Ammo For Sale

« « Heh! | Home | Boy, let me tell you what » »

Import ban update

In an update to this post regarding the ATF randomly deciding that some gun parts can no longer be reported, the word is (via email and some message boards) that the only thing really affected by this decision is barrels. Head is upset about it and I am too. Jed isn’t happy either. This will probably only affect the prices to the extent that cheap barrels can’t be imported. The only potential good thing about this is that higher quality barrels that are made in America will probably be produced. And everyone knows the AK needs a better barrel.

The receivers and frames have been banned from import for a while if they were functioning. Per law, the frame/receiver is the part that is technically the gun. Those are typically cut for import. The only real impact will be barrel prices but that impact could be significant.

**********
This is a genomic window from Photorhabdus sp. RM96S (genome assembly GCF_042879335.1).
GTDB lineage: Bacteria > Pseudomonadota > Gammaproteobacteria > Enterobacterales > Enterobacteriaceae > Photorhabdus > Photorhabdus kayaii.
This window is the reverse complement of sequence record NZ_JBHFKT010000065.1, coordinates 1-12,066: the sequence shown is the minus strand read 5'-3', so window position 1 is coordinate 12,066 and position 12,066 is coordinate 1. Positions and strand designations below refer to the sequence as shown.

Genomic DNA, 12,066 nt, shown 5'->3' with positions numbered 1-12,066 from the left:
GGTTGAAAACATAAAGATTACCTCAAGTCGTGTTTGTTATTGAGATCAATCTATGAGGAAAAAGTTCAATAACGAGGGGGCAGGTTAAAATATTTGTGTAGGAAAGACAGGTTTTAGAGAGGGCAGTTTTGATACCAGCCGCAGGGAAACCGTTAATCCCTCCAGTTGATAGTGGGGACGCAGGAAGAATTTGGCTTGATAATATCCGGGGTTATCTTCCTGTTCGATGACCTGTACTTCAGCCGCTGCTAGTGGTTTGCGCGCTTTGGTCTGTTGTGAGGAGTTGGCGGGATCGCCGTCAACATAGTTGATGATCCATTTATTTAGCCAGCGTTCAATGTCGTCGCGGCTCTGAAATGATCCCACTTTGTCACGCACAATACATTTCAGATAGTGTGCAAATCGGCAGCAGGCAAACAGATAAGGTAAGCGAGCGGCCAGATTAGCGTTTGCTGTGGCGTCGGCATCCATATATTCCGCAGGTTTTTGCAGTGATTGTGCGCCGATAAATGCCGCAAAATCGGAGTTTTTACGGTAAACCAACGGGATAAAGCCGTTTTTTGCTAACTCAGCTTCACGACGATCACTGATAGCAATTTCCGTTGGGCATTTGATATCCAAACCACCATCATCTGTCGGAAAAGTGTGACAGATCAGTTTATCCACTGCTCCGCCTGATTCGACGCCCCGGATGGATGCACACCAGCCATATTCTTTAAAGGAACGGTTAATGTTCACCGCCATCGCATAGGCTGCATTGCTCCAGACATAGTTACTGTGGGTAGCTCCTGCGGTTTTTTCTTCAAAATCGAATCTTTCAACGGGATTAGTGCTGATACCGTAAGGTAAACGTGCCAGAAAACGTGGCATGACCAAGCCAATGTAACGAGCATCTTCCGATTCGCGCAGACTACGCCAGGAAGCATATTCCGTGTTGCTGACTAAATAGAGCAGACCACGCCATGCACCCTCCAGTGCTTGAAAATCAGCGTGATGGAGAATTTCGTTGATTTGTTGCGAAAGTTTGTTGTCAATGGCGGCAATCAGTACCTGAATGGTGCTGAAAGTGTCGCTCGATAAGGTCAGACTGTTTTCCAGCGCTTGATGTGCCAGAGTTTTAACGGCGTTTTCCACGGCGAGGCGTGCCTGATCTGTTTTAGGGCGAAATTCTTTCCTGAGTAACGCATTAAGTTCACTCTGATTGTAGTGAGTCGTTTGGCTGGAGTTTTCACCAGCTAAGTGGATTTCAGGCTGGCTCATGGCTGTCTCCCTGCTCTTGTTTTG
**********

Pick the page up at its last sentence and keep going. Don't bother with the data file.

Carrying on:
Update: There’s probably an opportunity here from some enterprising upstart to start making barrels in America.

Update 2: Over at KDT’s, reader TheFaz123 writes:

I am as upset about this as anyone, but before we get too excited, keep in mind that the biggest impact this will have is on parts kits and those who build from them (which unfortunately includes me).

The SKS falls on no ban lists, so it will continue to come in. As for the WASR, that will remain unchanged. The WASR starts out as a single-stack, AWB compliant gun made in Romania – all made there, including the receiver. Century Arms imports them, modifies the receiver to take hi-caps, adds US parts and voila, a post-ban US made rifle results.

As the rifle is importable under current law, this barrel ban will have no impact. The big loophole for us AK builders is that the barrels for the legally importable lo-cap rifles are obviously the same as the standard AK barrels. So if you import barrels for the WASR-10 on your Form 6 you should be fine.

Unfortunately this doesn’t work for the FAL or CETME since there are no lo-cap equivalents, but US-made barrels for both those rifles are more plentiful.